> (require foo)
  > $
  stdin::66: compile: access from an uncertified context to unexported
  variable from module: foo in: a

The problem is that when the reader gets to the "$", it gets a syntax
that already has lexical information -- in this case it's a direct
referral to the `a' that is not exported from the module.  (The
resulting syntax is `3d'.)  The result is a certificate error, similar
to manually expanding a macro reasult and trying to expose a hidden
identifier that way.  Another example that shows this:

  > (module foo mzscheme
      (define a 1) (provide (rename a b))
      (define (read-dollar . _) #'a)
       (make-readtable #f #\$ 'terminating-macro read-dollar)))
  > (require foo)
  > $
  > '$
  > (let ([a 123]) $)
  > (let ([b 123]) $)

The rule of thumb is that reader code should *never* use any of the
`syntax' forms.  It is fine, however, to use `datum->syntax-object' --
as long as the first argument is `#f' so the result has no lexical
information.  When you return a non-syntax value, it is converted to
syntax using `datum->syntax-object' and `#f' for the lexical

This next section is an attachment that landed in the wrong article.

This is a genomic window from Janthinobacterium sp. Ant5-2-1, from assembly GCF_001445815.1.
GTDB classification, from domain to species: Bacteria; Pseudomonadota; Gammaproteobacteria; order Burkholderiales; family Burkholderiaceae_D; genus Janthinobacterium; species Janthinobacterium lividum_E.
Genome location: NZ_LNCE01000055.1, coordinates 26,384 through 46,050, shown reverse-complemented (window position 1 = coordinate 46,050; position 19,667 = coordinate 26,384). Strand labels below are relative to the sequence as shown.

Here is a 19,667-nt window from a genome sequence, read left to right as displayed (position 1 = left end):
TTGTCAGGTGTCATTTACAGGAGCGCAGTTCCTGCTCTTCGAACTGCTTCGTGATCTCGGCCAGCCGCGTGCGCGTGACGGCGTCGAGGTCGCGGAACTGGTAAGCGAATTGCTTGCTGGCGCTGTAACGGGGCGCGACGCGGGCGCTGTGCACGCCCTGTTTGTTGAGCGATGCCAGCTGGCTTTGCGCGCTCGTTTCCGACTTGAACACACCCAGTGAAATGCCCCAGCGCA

information, so it is fine to do that too.

(This is all described in the "Procedure result" part of section
11.2.9 in the MzScheme manual.)

>   ;; unquote-splicing not accepted (understandible, but not
>   ;; consistent, this is question 2)

I don't know what this is referring too -- I see no splicing in your

>   (define read-tilde
>     (case-lambda
>       [(ch port src line col pos)
>        #`(some-syntax
>           #,(read/recursive port #f (current-readtable)))]


* #f and (current-readtable) are defaults, so you could use
  (read/recursive port)

* Suffers from the same problem as above (use s-expressions instead)

* But you should also change `read/recursive' to
  `read-syntax/recursive'.  The difference is that the latter will
  give you syntax objects that contain proper source information.

> [...]
> unquote-splicing: expected argument of type <proper list>; given 
> #<placeholder>

Maybe you pasted code that is different than what you've used?  In any
case, the deal with `read/recursive' and `read-syntax/recursive' is
that they almost always return an opaque `placeholder' value that you
cannot use.  These values are later changed when graph notations (#N=
and #N#) are resolved.

          ((lambda (x) (x x)) (lambda (x) (x x)))          Eli Barzilay:
                  http://www.barzilay.org/                 Maze is Life!